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People with early Alzheimer's disease may be more likely to have lower BMI

Date:
November 22, 2011
Source:
American Academy of Neurology
Summary:
Studies have shown that people who are overweight in middle age are more likely to develop Alzheimer's disease decades later than people at normal weight, yet researchers have also found that people in the earliest stages of Alzheimer's disease are more likely to have a lower body mass index (BMI). A current study examines this relationship between Alzheimer's disease and BMI.

Studies have shown that people who are overweight in middle age are more likely to develop Alzheimer's disease decades later than people at normal weight, yet researchers have also found that people in the earliest stages of Alzheimer's disease are more likely to have a lower body mass index (BMI). A current study examines this relationship between Alzheimer's disease and BMI.

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The study, published in the November 22, 2011, print issue of Neurology®, the medical journal of the American Academy of Neurology, examined 506 people with advanced brain imaging techniques and analyses of cerebrospinal fluid to look for biomarkers for Alzheimer's disease, which can be present years before the first symptoms begin. The participants, who were part of the Alzheimer's Disease. Neuroimaging Initiative, included people with no memory problems, people with mild cognitive impairment, or mild memory problems, and people with Alzheimer's disease.

The study found that in people with no memory or thinking problems and in people with mild cognitive impairment, those who had the Alzheimer's biomarkers were also more likely to have a lower BMI than those who did not have the biomarkers.

For example, 85 percent of the people with mild cognitive impairment who had a BMI below 25 had signs of the beta-amyloid plaques in their brains that are a hallmark of the disease, compared to 48 percent of those with mild cognitive impairment who were overweight. The relationship was also found in people with no memory or thinking problems.

"These results suggest Alzheimer's disease brain changes are associated with systemic metabolic changes in the very earliest phases of the disease," said study author Jeffrey M. Burns, MD, MS, of the University of Kansas School of Medicine in Kansas City and a member of the American Academy of Neurology. "This might be due to damage in the area of the brain called the hypothalamus that plays a role in regulating energy metabolism and food intake. Further studies should investigate whether this relationship reflects a systemic response to an unrecognized disease or a long-standing trait that predisposes a person to developing the disease."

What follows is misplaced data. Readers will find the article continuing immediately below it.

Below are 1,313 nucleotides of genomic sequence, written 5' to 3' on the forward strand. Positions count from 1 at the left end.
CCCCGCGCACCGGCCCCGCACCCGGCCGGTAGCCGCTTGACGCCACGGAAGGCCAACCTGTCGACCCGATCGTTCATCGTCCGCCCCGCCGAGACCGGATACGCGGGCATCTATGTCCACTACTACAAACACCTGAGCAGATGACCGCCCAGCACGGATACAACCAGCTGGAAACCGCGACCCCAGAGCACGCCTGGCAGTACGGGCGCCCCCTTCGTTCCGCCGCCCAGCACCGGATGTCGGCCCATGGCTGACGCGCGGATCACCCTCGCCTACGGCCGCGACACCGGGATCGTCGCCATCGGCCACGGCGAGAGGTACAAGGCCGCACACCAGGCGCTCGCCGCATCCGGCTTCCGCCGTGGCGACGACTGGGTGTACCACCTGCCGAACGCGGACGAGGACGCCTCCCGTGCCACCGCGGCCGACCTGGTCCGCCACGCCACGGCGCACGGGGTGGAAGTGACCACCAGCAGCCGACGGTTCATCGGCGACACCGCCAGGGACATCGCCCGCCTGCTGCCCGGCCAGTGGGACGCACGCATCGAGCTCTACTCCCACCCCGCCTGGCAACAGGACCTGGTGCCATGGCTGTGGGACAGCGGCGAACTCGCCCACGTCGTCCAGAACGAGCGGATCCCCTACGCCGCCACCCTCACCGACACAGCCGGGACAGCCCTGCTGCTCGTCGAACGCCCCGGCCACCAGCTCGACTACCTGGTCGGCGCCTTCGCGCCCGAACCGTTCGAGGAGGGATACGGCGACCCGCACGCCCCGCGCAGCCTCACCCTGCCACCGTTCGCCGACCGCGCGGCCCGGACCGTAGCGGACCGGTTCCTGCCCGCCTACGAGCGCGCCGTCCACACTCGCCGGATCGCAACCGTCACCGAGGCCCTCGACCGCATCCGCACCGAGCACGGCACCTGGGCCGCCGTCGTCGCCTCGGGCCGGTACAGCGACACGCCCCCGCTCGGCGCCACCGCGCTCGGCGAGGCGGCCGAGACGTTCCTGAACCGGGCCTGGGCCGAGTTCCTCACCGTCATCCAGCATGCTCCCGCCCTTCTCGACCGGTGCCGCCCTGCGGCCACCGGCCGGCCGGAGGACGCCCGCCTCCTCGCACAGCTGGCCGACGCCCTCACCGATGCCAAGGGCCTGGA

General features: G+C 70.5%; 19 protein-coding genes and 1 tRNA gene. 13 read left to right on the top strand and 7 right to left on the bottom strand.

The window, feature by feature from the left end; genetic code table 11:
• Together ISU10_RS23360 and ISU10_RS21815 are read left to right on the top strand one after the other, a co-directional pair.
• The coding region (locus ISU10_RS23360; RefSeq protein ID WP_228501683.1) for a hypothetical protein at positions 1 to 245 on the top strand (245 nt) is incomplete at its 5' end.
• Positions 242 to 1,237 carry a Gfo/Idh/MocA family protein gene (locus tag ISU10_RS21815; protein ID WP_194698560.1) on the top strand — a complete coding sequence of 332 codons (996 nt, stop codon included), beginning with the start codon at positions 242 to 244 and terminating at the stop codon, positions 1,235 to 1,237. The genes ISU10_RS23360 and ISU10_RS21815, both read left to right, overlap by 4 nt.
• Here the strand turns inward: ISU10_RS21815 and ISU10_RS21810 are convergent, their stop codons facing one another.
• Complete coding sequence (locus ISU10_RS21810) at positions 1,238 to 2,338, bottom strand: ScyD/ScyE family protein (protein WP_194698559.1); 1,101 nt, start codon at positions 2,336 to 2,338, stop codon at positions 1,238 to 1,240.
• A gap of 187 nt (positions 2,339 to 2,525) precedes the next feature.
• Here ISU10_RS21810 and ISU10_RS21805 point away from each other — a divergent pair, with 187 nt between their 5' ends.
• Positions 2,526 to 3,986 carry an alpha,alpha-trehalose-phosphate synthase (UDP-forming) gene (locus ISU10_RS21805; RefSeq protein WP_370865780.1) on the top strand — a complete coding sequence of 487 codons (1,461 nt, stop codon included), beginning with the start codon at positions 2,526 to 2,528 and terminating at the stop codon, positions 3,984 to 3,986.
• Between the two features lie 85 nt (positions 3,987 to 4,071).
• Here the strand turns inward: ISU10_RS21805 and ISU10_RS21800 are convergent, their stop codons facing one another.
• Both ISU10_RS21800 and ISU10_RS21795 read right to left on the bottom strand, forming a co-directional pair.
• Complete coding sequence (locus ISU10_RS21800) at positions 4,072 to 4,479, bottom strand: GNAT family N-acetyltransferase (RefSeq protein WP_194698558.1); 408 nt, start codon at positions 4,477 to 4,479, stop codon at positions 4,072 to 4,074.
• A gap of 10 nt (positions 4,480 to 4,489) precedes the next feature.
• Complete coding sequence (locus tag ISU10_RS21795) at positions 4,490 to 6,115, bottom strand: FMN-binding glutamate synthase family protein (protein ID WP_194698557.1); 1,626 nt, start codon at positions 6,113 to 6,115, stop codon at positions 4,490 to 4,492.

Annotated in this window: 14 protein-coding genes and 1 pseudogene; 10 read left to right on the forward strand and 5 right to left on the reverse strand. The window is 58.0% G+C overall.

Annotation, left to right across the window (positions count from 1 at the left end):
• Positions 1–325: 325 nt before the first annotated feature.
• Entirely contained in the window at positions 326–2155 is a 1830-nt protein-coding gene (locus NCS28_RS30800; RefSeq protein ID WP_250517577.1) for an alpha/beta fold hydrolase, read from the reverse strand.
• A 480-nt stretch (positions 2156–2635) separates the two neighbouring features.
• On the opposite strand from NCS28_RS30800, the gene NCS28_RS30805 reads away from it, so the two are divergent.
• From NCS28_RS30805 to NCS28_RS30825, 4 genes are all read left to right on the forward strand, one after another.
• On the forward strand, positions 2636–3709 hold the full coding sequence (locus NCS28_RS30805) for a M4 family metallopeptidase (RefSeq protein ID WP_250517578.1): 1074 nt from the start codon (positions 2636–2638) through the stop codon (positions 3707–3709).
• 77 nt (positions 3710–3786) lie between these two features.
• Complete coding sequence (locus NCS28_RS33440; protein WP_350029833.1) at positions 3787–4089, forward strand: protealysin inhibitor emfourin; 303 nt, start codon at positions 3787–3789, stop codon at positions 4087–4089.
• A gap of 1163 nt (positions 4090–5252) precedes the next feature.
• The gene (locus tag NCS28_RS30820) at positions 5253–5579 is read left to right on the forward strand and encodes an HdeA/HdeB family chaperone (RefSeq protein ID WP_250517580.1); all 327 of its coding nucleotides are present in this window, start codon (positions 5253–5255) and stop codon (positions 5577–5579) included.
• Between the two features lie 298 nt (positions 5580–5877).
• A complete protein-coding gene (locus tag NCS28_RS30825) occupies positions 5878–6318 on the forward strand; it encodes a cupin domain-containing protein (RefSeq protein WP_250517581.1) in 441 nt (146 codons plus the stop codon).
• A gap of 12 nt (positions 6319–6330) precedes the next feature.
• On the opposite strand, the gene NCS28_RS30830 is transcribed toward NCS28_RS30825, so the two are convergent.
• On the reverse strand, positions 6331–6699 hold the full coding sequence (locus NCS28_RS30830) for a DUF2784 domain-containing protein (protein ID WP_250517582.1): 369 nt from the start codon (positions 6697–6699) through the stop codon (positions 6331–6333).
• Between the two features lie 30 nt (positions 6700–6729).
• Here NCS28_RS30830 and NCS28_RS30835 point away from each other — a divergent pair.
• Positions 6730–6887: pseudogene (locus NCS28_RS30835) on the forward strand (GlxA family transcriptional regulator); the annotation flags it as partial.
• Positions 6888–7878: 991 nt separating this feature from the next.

The study was supported by the University of Kansas Alzheimer Disease Center, the National Institute of Neurological Disorders and Stroke and the Eunice Kennedy Shriver National Institute of Child Health & Human Development.

The American Academy of Neurology, an association of more than 24,000 neurologists and neuroscience professionals, is dedicated to promoting the highest quality patient-centered neurologic care. A neurologist is a doctor with specialized training in diagnosing, treating and managing disorders of the brain and nervous system such as Alzheimer's disease, stroke, migraine, multiple sclerosis, brain injury, Parkinson's disease and epilepsy.


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The above story is based on materials provided by American Academy of Neurology. Note: Materials may be edited for content and length.


Cite This Page:

American Academy of Neurology. "People with early Alzheimer's disease may be more likely to have lower BMI." ScienceDaily. ScienceDaily, 22 November 2011. <www.sciencedaily.com/releases/2011/11/111121193923.htm>.
American Academy of Neurology. (2011, November 22). People with early Alzheimer's disease may be more likely to have lower BMI. ScienceDaily. Retrieved December 17, 2014 from www.sciencedaily.com/releases/2011/11/111121193923.htm
American Academy of Neurology. "People with early Alzheimer's disease may be more likely to have lower BMI." ScienceDaily. www.sciencedaily.com/releases/2011/11/111121193923.htm (accessed December 17, 2014).

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